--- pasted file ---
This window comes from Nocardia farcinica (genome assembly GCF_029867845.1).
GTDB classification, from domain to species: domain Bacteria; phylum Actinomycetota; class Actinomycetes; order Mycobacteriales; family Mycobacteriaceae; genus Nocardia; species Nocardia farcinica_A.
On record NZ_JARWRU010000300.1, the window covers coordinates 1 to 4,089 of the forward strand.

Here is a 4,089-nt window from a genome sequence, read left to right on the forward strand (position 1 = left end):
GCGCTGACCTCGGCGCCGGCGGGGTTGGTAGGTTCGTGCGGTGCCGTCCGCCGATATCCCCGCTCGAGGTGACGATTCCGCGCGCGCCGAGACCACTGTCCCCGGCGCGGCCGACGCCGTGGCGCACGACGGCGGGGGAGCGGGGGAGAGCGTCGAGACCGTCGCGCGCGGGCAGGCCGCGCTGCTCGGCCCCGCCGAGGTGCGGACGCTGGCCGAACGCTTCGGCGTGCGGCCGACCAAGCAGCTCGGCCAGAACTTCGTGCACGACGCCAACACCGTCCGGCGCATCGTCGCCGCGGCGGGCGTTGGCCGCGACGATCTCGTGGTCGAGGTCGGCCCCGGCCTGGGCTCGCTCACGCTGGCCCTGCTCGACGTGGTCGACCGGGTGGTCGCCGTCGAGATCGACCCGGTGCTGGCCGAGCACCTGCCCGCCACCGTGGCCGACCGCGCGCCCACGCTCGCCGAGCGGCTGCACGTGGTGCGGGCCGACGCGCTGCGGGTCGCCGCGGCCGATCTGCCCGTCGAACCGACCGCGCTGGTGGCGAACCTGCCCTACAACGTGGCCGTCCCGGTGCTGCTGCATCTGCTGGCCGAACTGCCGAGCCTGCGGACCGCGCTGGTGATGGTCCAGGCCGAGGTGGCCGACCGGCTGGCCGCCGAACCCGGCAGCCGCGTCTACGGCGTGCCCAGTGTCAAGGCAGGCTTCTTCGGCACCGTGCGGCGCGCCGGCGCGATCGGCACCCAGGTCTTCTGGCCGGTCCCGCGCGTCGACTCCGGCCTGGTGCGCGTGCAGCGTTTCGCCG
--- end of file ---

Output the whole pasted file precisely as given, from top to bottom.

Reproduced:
This window comes from Nocardia farcinica (genome assembly GCF_029867845.1).
GTDB classification, from domain to species: domain Bacteria; phylum Actinomycetota; class Actinomycetes; order Mycobacteriales; family Mycobacteriaceae; genus Nocardia; species Nocardia farcinica_A.
On record NZ_JARWRU010000300.1, the window covers coordinates 1 to 4,089 of the forward strand.

Here is a 4,089-nt window from a genome sequence, read left to right on the forward strand (position 1 = left end):
GCGCTGACCTCGGCGCCGGCGGGGTTGGTAGGTTCGTGCGGTGCCGTCCGCCGATATCCCCGCTCGAGGTGACGATTCCGCGCGCGCCGAGACCACTGTCCCCGGCGCGGCCGACGCCGTGGCGCACGACGGCGGGGGAGCGGGGGAGAGCGTCGAGACCGTCGCGCGCGGGCAGGCCGCGCTGCTCGGCCCCGCCGAGGTGCGGACGCTGGCCGAACGCTTCGGCGTGCGGCCGACCAAGCAGCTCGGCCAGAACTTCGTGCACGACGCCAACACCGTCCGGCGCATCGTCGCCGCGGCGGGCGTTGGCCGCGACGATCTCGTGGTCGAGGTCGGCCCCGGCCTGGGCTCGCTCACGCTGGCCCTGCTCGACGTGGTCGACCGGGTGGTCGCCGTCGAGATCGACCCGGTGCTGGCCGAGCACCTGCCCGCCACCGTGGCCGACCGCGCGCCCACGCTCGCCGAGCGGCTGCACGTGGTGCGGGCCGACGCGCTGCGGGTCGCCGCGGCCGATCTGCCCGTCGAACCGACCGCGCTGGTGGCGAACCTGCCCTACAACGTGGCCGTCCCGGTGCTGCTGCATCTGCTGGCCGAACTGCCGAGCCTGCGGACCGCGCTGGTGATGGTCCAGGCCGAGGTGGCCGACCGGCTGGCCGCCGAACCCGGCAGCCGCGTCTACGGCGTGCCCAGTGTCAAGGCAGGCTTCTTCGGCACCGTGCGGCGCGCCGGCGCGATCGGCACCCAGGTCTTCTGGCCGGTCCCGCGCGTCGACTCCGGCCTGGTGCGCGTGCAGCGTTTCGCCG